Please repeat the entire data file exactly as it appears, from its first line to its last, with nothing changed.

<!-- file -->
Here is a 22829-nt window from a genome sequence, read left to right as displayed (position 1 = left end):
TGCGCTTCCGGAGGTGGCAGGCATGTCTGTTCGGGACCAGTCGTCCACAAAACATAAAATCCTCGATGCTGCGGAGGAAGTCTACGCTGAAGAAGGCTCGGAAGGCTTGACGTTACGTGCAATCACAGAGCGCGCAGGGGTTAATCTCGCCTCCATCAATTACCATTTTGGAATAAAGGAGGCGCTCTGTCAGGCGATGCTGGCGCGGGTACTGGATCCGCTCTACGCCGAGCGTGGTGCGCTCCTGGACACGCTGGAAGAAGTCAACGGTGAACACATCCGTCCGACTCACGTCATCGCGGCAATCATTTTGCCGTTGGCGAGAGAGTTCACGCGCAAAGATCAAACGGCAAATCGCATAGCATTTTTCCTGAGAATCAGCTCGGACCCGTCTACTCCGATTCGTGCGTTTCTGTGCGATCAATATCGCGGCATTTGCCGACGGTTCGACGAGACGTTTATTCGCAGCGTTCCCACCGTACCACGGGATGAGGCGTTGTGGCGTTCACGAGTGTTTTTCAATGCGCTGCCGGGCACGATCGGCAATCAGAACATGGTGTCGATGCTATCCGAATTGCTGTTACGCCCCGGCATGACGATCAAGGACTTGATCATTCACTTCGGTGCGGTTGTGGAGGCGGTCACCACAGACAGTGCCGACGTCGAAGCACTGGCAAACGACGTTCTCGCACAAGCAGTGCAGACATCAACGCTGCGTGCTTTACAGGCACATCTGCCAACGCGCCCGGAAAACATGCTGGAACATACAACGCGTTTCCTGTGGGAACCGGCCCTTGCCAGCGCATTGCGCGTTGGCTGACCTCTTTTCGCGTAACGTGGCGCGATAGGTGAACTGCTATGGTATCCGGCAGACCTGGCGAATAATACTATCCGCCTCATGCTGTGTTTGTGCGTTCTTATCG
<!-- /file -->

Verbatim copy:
Here is a 22829-nt window from a genome sequence, read left to right as displayed (position 1 = left end):
TGCGCTTCCGGAGGTGGCAGGCATGTCTGTTCGGGACCAGTCGTCCACAAAACATAAAATCCTCGATGCTGCGGAGGAAGTCTACGCTGAAGAAGGCTCGGAAGGCTTGACGTTACGTGCAATCACAGAGCGCGCAGGGGTTAATCTCGCCTCCATCAATTACCATTTTGGAATAAAGGAGGCGCTCTGTCAGGCGATGCTGGCGCGGGTACTGGATCCGCTCTACGCCGAGCGTGGTGCGCTCCTGGACACGCTGGAAGAAGTCAACGGTGAACACATCCGTCCGACTCACGTCATCGCGGCAATCATTTTGCCGTTGGCGAGAGAGTTCACGCGCAAAGATCAAACGGCAAATCGCATAGCATTTTTCCTGAGAATCAGCTCGGACCCGTCTACTCCGATTCGTGCGTTTCTGTGCGATCAATATCGCGGCATTTGCCGACGGTTCGACGAGACGTTTATTCGCAGCGTTCCCACCGTACCACGGGATGAGGCGTTGTGGCGTTCACGAGTGTTTTTCAATGCGCTGCCGGGCACGATCGGCAATCAGAACATGGTGTCGATGCTATCCGAATTGCTGTTACGCCCCGGCATGACGATCAAGGACTTGATCATTCACTTCGGTGCGGTTGTGGAGGCGGTCACCACAGACAGTGCCGACGTCGAAGCACTGGCAAACGACGTTCTCGCACAAGCAGTGCAGACATCAACGCTGCGTGCTTTACAGGCACATCTGCCAACGCGCCCGGAAAACATGCTGGAACATACAACGCGTTTCCTGTGGGAACCGGCCCTTGCCAGCGCATTGCGCGTTGGCTGACCTCTTTTCGCGTAACGTGGCGCGATAGGTGAACTGCTATGGTATCCGGCAGACCTGGCGAATAATACTATCCGCCTCATGCTGTGTTTGTGCGTTCTTATCG